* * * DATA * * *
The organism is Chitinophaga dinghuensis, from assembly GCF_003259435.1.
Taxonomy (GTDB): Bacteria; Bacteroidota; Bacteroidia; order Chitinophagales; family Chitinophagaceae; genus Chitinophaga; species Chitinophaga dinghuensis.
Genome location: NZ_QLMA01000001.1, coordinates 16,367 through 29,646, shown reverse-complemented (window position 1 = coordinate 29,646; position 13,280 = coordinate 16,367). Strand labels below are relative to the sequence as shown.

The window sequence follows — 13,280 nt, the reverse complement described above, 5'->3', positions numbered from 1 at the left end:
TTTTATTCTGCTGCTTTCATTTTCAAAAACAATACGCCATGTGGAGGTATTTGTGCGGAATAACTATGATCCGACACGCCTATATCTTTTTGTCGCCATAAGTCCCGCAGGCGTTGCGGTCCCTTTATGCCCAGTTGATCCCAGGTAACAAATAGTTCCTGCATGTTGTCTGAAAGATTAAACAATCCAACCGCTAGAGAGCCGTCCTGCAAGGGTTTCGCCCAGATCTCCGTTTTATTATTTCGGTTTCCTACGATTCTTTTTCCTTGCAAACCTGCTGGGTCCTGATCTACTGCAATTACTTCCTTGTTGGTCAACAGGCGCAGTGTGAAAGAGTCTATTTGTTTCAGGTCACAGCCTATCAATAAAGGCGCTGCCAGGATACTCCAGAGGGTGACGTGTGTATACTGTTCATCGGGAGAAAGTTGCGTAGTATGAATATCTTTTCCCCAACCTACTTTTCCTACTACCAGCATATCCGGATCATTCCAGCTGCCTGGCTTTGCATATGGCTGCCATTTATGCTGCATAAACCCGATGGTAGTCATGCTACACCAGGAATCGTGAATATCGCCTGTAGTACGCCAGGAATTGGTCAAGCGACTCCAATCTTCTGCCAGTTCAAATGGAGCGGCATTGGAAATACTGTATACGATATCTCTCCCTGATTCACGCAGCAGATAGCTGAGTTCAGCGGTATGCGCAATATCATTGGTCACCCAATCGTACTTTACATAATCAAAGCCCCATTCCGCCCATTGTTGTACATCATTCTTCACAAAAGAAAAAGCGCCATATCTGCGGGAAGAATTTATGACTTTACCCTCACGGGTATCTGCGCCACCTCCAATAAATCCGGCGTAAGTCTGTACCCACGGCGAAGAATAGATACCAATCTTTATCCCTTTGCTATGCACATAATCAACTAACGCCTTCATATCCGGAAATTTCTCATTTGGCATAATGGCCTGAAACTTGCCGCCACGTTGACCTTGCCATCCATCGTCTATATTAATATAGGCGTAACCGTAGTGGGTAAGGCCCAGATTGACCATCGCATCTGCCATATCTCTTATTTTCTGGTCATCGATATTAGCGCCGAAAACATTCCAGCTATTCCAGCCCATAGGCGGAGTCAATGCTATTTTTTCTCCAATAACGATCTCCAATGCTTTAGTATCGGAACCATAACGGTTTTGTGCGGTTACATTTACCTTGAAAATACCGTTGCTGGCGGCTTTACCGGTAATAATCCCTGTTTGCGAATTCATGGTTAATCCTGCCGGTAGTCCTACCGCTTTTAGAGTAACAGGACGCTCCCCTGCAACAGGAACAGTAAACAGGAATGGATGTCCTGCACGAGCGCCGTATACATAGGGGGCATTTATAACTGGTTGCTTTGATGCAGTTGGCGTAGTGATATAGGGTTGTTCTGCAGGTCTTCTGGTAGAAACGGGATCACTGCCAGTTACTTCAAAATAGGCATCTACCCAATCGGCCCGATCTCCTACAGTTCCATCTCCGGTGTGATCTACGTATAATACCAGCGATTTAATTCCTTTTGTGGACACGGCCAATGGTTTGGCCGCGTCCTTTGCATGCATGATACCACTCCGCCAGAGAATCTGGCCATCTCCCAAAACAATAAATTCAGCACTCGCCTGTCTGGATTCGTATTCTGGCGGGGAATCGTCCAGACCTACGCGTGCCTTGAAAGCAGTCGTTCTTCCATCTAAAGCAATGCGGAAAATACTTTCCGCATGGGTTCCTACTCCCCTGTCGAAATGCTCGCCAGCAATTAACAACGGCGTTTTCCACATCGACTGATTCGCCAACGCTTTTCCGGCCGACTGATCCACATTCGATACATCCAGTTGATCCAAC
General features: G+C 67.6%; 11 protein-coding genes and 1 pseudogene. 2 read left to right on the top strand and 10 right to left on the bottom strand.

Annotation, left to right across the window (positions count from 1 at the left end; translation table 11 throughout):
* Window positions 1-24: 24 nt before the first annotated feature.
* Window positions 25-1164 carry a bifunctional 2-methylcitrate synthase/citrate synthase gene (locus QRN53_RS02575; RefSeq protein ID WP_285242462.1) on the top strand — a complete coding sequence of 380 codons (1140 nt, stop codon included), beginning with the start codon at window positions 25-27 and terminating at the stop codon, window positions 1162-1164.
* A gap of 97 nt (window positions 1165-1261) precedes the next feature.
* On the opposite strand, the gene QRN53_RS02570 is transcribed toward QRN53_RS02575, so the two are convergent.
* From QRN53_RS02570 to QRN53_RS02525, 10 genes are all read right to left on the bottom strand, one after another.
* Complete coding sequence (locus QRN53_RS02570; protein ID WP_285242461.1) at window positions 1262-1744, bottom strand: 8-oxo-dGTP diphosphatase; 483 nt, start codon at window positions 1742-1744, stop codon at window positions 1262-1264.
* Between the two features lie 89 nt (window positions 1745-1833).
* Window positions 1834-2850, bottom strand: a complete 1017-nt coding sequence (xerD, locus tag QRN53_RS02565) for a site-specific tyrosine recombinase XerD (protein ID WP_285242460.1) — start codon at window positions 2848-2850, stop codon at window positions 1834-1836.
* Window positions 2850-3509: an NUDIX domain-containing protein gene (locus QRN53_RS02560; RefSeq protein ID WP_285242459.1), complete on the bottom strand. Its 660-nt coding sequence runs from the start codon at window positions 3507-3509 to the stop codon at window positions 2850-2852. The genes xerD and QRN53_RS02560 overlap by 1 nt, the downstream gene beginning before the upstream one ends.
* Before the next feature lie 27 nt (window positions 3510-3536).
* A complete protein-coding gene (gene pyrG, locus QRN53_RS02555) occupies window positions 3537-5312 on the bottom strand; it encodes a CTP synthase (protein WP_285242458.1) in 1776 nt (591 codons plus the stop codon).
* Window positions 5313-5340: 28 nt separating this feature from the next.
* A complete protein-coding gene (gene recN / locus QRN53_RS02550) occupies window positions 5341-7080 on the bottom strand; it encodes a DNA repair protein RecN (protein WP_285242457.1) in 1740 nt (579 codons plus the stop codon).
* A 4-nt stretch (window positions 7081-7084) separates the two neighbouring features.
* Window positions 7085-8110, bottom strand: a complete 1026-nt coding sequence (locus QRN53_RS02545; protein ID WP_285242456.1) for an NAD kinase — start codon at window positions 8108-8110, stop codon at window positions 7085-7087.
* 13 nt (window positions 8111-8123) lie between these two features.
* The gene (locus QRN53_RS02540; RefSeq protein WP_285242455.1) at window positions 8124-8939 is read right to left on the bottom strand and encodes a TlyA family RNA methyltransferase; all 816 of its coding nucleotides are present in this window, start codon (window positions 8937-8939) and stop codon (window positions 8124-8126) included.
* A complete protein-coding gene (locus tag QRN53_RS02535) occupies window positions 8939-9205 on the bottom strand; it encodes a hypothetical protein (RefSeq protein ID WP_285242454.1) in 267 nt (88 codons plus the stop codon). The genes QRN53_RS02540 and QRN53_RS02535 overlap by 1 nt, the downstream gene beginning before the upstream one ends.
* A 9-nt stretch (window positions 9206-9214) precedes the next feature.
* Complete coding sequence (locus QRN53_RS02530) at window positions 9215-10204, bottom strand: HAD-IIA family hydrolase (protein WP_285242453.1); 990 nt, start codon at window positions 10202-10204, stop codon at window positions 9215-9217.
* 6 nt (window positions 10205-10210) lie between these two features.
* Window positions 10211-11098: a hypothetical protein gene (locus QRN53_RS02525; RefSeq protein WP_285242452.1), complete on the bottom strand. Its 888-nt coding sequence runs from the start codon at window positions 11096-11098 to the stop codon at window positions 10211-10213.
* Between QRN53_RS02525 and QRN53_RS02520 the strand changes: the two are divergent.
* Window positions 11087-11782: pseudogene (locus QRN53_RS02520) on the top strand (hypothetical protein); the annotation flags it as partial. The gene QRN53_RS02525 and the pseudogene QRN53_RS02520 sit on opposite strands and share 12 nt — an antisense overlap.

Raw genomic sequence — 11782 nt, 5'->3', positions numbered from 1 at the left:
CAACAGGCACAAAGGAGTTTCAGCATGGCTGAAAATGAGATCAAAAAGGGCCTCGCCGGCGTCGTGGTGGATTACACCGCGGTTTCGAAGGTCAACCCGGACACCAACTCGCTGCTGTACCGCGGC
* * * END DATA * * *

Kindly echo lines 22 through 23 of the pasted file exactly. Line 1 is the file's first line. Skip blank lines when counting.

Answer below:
* Window positions 7085-8110, bottom strand: a complete 1026-nt coding sequence (locus QRN53_RS02545; protein ID WP_285242456.1) for an NAD kinase — start codon at window positions 8108-8110, stop codon at window positions 7085-7087.
* 13 nt (window positions 8111-8123) lie between these two features.